A review of “21 Grams” by Jeanne Aufmuth

 

Stars: ***

Rating: R for language, violence and drug use

Run Time: 2 hours, 5 minutes

 

 

Sean Penn gives his second bravura performance of the year in Alejandro González Inárritu’s affecting follow-up to his dazzling “Amores Perros”.

It’s said that we lose twenty-one grams of mass at the exact moment of death, roughly the weight of a soul. That’s the bitter message hanging over Paul Rivers (Penn), a forlorn college math professor who’s on emotional autopilot while dying of congenital heart disease.

One man’s tragedy becomes another man’s saving grace when architect Michael Peck (Danny Huston) and his two young daughters are struck and killed by a hit-and-run driver.  Michael’s heart is transplanted into Paul, and the mad professor finds himself with a new lease on life.

While Paul deals with the notion of survival, reformed drug addict Christina Peck (Naomi Watts) is unsuccessfully coping with the unbearable pain of loss.  In a single reckless moment Christina’s world is shattered – everyone and everything she cherishes gone.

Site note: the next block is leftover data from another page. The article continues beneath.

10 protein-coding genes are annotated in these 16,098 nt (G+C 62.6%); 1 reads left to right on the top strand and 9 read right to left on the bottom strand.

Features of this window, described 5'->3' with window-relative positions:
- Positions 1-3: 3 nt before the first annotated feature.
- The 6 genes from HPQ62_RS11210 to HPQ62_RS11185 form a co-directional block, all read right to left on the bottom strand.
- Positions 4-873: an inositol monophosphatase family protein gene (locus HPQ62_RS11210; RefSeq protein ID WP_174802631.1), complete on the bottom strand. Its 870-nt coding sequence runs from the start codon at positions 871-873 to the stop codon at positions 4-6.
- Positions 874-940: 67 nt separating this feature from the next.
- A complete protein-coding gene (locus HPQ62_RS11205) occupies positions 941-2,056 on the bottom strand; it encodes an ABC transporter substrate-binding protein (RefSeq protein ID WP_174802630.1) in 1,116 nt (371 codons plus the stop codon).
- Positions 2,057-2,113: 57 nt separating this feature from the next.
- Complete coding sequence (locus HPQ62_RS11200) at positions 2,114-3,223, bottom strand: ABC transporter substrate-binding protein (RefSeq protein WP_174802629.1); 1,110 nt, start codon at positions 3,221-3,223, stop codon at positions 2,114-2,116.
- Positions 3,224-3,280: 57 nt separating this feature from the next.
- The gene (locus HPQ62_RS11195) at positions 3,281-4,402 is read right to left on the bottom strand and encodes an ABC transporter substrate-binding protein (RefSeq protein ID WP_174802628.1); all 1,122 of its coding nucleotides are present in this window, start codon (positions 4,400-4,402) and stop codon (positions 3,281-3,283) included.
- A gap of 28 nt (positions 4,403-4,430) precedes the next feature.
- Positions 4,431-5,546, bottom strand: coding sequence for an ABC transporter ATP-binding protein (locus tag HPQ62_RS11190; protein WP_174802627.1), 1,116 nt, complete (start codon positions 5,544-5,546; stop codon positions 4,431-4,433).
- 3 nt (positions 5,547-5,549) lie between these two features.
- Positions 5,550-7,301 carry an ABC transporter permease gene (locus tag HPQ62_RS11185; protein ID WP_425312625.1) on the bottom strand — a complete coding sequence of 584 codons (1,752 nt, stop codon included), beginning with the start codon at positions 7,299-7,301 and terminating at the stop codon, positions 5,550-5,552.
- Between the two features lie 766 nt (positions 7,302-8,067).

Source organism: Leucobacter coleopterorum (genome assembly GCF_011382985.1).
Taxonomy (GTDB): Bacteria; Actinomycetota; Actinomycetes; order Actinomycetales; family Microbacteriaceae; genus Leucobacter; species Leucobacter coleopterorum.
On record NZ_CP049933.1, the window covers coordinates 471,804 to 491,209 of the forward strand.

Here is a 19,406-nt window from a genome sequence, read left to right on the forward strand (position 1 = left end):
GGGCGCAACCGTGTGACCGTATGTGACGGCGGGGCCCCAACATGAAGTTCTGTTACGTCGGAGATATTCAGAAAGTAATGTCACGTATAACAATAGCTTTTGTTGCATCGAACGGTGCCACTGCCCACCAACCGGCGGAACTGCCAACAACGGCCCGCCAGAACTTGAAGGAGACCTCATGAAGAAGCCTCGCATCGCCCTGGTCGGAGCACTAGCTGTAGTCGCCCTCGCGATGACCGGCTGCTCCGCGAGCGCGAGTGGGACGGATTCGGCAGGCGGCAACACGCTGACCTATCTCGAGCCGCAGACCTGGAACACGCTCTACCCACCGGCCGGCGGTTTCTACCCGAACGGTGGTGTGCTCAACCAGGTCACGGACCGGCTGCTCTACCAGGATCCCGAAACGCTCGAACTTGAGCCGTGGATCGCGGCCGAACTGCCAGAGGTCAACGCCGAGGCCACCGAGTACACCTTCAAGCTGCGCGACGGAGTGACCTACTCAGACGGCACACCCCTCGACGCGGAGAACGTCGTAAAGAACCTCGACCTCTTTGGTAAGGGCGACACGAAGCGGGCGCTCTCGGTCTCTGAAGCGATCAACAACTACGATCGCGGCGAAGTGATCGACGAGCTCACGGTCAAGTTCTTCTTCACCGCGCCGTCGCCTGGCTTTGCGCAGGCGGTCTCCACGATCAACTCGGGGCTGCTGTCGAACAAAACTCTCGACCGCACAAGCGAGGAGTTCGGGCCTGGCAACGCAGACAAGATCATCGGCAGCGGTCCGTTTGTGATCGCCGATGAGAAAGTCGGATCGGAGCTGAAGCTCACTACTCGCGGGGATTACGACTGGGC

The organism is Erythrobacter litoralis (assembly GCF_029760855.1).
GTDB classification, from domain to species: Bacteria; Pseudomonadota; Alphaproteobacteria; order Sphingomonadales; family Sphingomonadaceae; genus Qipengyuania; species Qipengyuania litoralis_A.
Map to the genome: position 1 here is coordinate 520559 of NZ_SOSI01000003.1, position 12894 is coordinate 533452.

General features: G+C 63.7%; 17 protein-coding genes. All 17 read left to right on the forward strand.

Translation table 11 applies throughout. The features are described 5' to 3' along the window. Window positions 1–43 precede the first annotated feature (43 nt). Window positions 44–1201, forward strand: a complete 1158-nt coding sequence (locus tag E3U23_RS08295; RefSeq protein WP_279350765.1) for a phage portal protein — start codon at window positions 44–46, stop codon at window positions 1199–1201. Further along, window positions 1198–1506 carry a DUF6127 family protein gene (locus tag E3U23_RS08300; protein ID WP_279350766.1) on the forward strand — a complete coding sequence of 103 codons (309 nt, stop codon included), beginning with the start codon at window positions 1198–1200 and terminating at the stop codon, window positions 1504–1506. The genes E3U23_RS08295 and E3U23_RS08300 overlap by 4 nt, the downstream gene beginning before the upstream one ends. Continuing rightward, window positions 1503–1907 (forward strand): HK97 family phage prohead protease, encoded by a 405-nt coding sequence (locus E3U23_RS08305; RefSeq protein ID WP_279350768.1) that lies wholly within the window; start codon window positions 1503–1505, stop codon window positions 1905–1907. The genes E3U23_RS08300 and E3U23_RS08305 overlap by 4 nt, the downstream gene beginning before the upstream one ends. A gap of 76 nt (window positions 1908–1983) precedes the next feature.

The driver, recovering alcoholic cum ex-felon Jack (Benicio del Toro) has his own cross to bear; living with the guilt of his complicity and desperately trying to hold down a respectable job and keep his family together.

Tragic souls always make for compelling cinema.  Excruciating hurt, oscillating moods, and gut-wrenching denial are front and center in three lean scenarios bonded by a narrow thread of catastrophe.

Up to the point of a loosely structured resolution, there’s narrative confusion – an Inárritu trademark. For a brief period I felt that the reels may have been switched, due to haphazard past, present, and futures editing. Once “Grams” finds its footing, it’s a searing triptych of devastation and endurance.  Of lost souls searching for emotional salve by way of human connection.

Penn and Watts shouldn’t be surprised if Oscar comes calling; Penn for his curmudgeonly refusal to succumb to the threat of mortality, and Watts for her reluctance to feel again.  Their performances are as sharp and brittle as splintered glass, propelling the story into the abyss and back out again.